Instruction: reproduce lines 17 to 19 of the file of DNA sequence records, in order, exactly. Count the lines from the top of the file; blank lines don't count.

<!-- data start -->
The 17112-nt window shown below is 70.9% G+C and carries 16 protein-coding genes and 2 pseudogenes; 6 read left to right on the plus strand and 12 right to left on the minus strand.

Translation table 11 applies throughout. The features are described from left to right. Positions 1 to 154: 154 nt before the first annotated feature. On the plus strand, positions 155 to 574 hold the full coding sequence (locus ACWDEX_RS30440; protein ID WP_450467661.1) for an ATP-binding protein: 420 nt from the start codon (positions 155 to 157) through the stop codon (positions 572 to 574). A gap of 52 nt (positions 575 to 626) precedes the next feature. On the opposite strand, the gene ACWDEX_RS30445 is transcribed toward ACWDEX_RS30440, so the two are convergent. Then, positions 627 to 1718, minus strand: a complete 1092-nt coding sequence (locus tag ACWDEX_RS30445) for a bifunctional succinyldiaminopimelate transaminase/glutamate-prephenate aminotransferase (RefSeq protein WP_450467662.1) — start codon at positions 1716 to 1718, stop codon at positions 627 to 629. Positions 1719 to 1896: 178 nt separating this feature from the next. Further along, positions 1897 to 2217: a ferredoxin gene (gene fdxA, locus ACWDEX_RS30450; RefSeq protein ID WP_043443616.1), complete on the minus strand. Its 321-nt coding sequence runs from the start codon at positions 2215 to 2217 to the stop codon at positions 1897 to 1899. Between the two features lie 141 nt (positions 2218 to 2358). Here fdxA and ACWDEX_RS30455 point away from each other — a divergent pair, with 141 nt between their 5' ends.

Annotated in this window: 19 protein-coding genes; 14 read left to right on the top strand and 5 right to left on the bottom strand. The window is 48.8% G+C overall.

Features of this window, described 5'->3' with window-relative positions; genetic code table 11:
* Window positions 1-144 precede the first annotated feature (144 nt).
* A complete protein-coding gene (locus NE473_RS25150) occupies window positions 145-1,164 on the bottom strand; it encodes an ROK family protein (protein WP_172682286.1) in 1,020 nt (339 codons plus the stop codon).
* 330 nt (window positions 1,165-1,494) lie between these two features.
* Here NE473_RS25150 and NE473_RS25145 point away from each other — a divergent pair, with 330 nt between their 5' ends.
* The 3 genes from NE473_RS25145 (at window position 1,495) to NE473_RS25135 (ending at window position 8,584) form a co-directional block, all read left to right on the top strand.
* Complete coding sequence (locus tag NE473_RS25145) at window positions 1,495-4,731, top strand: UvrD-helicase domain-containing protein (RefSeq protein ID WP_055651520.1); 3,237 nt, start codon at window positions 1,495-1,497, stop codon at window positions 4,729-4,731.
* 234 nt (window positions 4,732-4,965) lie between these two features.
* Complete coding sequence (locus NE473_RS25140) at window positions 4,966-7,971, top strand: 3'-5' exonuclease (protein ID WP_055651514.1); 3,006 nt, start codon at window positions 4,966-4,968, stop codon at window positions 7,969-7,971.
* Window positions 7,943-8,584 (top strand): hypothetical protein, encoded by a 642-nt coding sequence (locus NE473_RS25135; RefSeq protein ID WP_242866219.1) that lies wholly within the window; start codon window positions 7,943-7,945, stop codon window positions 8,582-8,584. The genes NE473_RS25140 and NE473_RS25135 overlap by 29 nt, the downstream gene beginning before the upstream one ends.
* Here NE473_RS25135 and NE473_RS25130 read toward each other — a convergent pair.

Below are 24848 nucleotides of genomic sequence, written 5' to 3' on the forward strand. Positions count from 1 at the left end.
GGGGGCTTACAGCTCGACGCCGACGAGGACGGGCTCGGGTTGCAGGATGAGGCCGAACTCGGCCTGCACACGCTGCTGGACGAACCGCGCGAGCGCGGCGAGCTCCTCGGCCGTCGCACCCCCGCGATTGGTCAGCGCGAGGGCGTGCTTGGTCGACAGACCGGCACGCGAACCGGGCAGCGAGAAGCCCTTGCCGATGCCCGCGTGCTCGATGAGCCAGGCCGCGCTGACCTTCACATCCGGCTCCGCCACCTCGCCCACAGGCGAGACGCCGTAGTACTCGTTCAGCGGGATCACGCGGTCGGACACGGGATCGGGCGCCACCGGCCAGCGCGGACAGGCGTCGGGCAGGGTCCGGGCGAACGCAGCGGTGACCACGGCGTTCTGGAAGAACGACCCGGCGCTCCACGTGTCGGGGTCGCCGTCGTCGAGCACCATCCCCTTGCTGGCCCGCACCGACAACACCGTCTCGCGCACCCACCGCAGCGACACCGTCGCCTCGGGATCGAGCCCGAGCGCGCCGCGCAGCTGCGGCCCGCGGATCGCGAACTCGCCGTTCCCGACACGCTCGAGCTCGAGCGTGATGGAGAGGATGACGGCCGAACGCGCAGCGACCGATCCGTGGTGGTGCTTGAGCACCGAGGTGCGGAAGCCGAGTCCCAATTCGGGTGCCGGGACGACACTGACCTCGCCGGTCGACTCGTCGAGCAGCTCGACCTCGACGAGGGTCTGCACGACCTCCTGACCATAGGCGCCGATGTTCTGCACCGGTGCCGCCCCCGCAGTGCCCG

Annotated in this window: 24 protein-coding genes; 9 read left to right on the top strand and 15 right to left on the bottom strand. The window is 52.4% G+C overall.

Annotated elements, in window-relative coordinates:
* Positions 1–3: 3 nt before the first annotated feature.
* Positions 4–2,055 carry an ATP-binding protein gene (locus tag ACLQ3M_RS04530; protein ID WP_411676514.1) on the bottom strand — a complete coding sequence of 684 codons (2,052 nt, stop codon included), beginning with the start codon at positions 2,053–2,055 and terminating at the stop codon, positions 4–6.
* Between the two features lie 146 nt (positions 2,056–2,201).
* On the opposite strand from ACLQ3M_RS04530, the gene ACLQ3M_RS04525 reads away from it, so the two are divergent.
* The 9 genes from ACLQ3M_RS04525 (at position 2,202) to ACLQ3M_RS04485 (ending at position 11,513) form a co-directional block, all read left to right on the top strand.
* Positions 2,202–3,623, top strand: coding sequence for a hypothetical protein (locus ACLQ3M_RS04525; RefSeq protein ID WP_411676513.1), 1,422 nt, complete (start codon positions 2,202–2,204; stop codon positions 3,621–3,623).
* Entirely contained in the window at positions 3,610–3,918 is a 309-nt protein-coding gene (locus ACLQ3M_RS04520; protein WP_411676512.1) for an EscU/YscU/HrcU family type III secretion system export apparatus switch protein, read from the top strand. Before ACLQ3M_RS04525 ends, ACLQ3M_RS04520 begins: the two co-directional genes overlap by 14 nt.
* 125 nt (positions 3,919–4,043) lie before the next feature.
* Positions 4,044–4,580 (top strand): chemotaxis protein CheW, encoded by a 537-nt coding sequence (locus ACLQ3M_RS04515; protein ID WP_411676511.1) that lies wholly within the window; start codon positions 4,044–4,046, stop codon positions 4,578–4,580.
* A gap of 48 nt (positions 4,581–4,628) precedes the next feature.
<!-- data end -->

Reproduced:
Annotated in this window: 24 protein-coding genes; 9 read left to right on the top strand and 15 right to left on the bottom strand. The window is 52.4% G+C overall.

Annotated elements, in window-relative coordinates:
* Positions 1–3: 3 nt before the first annotated feature.